A Common Voice? - Activities

Activity 1 - Language Barriers

This activity aims to have pupils explore some of the issues surrounding migration between member states and the experiences of those involved. One of the most difficult issues facing someone moving to a new country is that of language.

Provide your pupils with a copy of the poem “You have to Live in Somebody Else’s Country to Understand” by Noy Chou, which appears on page five of the PBS educational resource of the same title. Place your pupils in groups of four and ask each group to create a tableau or series of tableaux to illustrate the poem.

When they’re complete, ask each group to present their tableau to the class. Each character in the tableau should use words or phrases that describe how their character is feeling.

For further advice on tableau, please see pg. 67 of Active Learning and Teaching Methods for Key Stage 3.

Activity 2 - Effecting Change

Remind your pupils of the previous activity where they considered what it is like for a newcomer to country. Place them into groups, and ask them to discuss what they could do to make someone coming to live in Northern Ireland from another EU country more welcome and included. You might like to pose the following questions to get them started:

  • What can I do as an individual?
  • What can we do as a class?
  • What can we do as a school?
  • What can we do as a community?

Ask each group to write down their ideas and to write each idea on a separate piece of paper or Post-it® note. Then, have them complete a Priority Pyramid with the question: "How can we make things different for someone coming to live in Northern Ireland?"; written on the side of the pyramid. Ask them to consider their group’s Post-it® notes and prioritise them in order of importance. They should put what their group feels are the most important factors for making things different at the top of their pyramid and the least important at the bottom. When all groups are finished, allow each group to share their ideas with the class and justifying their decisions.

Throughout the activity, encourage your pupils to challenge stereotypical views people have of migrants and language problems, and distinguish between fact, opinion, stereotypes and propaganda

Activity 4 - A Common Voice?

Split the class into groups of four or five pupils.

Ask half of the groups to brainstorm and research the following question:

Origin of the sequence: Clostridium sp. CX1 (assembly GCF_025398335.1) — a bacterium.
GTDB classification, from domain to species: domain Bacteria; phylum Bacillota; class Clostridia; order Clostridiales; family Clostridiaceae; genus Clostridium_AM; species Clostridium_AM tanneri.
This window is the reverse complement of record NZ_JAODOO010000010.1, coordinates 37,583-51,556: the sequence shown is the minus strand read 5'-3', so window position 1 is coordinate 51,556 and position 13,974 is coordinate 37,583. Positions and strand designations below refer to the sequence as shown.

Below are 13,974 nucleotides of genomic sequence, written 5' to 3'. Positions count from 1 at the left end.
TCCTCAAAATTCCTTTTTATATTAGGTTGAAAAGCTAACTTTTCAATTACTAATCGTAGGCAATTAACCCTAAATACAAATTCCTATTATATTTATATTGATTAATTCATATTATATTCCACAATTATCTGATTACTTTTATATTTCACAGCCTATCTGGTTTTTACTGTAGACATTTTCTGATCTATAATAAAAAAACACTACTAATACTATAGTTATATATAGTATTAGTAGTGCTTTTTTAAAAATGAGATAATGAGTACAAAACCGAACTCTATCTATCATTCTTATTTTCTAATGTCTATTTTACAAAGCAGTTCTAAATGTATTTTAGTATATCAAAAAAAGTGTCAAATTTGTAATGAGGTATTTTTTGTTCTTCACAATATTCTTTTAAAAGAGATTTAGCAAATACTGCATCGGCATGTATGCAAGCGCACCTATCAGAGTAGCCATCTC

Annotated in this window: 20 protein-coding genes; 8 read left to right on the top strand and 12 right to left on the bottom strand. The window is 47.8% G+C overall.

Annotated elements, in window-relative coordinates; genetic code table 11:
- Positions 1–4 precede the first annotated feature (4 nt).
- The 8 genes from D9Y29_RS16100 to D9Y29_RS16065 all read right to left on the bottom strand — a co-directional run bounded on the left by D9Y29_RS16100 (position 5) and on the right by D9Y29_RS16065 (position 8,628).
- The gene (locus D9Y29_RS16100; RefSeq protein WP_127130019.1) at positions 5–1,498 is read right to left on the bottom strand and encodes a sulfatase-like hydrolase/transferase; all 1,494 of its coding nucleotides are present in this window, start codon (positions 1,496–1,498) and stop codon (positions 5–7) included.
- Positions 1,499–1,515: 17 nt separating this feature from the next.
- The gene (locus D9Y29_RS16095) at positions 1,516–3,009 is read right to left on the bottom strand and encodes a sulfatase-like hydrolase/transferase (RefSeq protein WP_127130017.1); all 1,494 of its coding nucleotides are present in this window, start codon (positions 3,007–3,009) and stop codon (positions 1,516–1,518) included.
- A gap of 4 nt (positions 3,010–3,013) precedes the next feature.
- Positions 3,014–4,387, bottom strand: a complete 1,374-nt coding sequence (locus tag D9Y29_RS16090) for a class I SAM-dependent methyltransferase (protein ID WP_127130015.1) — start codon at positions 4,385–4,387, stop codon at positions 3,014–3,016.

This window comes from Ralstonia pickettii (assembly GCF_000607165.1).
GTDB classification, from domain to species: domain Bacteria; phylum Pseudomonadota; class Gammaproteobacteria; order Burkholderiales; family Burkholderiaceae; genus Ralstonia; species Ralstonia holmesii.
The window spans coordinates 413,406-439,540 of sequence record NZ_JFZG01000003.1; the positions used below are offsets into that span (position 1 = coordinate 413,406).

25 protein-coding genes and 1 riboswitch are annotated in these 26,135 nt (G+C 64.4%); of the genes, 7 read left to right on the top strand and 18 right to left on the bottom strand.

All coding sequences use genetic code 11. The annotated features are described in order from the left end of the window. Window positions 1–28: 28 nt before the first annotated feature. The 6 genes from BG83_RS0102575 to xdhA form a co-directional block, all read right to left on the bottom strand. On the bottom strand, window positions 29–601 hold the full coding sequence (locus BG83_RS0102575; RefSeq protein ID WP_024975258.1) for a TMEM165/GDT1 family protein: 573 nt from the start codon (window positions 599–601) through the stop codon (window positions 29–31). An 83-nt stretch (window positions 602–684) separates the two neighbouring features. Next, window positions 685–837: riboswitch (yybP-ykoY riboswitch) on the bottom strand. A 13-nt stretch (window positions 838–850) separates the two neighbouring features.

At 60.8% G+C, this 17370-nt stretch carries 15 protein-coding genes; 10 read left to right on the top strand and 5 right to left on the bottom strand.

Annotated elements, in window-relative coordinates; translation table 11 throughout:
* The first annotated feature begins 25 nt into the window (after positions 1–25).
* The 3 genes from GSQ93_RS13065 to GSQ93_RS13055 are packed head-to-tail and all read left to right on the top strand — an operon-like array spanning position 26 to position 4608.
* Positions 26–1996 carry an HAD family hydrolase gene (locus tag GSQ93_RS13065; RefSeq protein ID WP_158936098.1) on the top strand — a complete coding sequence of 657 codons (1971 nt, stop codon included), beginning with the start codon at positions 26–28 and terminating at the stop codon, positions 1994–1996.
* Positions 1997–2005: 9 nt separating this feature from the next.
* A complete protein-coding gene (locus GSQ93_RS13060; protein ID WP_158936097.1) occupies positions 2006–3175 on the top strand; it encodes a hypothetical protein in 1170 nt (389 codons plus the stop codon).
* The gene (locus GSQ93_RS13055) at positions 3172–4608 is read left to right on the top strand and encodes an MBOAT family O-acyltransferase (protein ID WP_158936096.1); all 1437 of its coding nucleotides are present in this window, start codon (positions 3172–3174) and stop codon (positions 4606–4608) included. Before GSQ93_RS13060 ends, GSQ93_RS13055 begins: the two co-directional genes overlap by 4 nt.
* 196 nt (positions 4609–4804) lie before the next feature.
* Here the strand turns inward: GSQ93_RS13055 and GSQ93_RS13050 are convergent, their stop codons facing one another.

“What would be gained by having one official language for the EU.”

Ask the other groups to brainstorm and research:

“What would be lost by having one official language for the EU.”

The groups should think about what things might change, and the consequences of these changes. Prompt the class to think about how it would affect:

  • their lives – Would they have difficulty adapting to using a different language?
  • their identity – Would they feel less British or less Irish if they had to speak a different language? Would they feel more European? Would they speak their native language less often?
  • their education – How would their school be different if classes were taught in a different language?
  • the economy – Would Northern Ireland organisations find it easier to do business in the EU or would they face more competition?
  • law and order – If court cases were carried out in the new language how would you understand what was going on if you were standing trial or in the jury?
  • employment – Would having one official EU language make it more difficult for you to get a job? Would it make it easier for you to get a job in another EU country? Would more jobs be lost or be created?


Ask each group to nominate a spokesperson to feedback on what they discussed. To debrief, ask pupils:

  • How realistic do they think a plan to introduce one official EU language would be?
  • What language would they choose, and what criteria would they use to choose it? (For example, the language of the largest country (French), the language of the EU country with the biggest population (German) or the EU language with the most native speakers world-wide (Spanish)).
  • What does the activity tell them about the importance of language?